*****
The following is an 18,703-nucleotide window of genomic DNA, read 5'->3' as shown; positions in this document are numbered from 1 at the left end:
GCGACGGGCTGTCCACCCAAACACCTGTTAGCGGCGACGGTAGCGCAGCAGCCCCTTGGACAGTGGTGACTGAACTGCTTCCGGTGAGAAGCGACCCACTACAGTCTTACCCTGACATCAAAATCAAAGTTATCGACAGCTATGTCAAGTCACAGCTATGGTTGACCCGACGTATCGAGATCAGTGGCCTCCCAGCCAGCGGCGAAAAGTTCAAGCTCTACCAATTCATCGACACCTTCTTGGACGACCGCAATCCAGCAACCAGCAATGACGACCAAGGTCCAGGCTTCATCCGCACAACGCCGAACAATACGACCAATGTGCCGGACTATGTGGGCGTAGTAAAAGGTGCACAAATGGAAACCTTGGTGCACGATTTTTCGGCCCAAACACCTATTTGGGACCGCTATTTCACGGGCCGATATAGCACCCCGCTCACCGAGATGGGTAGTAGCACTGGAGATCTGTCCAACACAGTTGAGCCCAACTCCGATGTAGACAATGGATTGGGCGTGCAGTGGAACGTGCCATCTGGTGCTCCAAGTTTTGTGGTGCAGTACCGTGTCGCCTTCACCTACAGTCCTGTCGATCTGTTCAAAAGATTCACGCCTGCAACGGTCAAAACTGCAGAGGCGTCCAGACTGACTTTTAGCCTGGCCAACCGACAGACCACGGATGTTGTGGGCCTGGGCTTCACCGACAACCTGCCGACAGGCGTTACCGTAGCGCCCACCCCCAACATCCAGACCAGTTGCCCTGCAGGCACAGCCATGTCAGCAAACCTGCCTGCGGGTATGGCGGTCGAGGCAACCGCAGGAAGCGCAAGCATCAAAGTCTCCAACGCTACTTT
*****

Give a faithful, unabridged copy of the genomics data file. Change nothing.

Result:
The following is an 18,703-nucleotide window of genomic DNA, read 5'->3' as shown; positions in this document are numbered from 1 at the left end:
GCGACGGGCTGTCCACCCAAACACCTGTTAGCGGCGACGGTAGCGCAGCAGCCCCTTGGACAGTGGTGACTGAACTGCTTCCGGTGAGAAGCGACCCACTACAGTCTTACCCTGACATCAAAATCAAAGTTATCGACAGCTATGTCAAGTCACAGCTATGGTTGACCCGACGTATCGAGATCAGTGGCCTCCCAGCCAGCGGCGAAAAGTTCAAGCTCTACCAATTCATCGACACCTTCTTGGACGACCGCAATCCAGCAACCAGCAATGACGACCAAGGTCCAGGCTTCATCCGCACAACGCCGAACAATACGACCAATGTGCCGGACTATGTGGGCGTAGTAAAAGGTGCACAAATGGAAACCTTGGTGCACGATTTTTCGGCCCAAACACCTATTTGGGACCGCTATTTCACGGGCCGATATAGCACCCCGCTCACCGAGATGGGTAGTAGCACTGGAGATCTGTCCAACACAGTTGAGCCCAACTCCGATGTAGACAATGGATTGGGCGTGCAGTGGAACGTGCCATCTGGTGCTCCAAGTTTTGTGGTGCAGTACCGTGTCGCCTTCACCTACAGTCCTGTCGATCTGTTCAAAAGATTCACGCCTGCAACGGTCAAAACTGCAGAGGCGTCCAGACTGACTTTTAGCCTGGCCAACCGACAGACCACGGATGTTGTGGGCCTGGGCTTCACCGACAACCTGCCGACAGGCGTTACCGTAGCGCCCACCCCCAACATCCAGACCAGTTGCCCTGCAGGCACAGCCATGTCAGCAAACCTGCCTGCGGGTATGGCGGTCGAGGCAACCGCAGGAAGCGCAAGCATCAAAGTCTCCAACGCTACTTT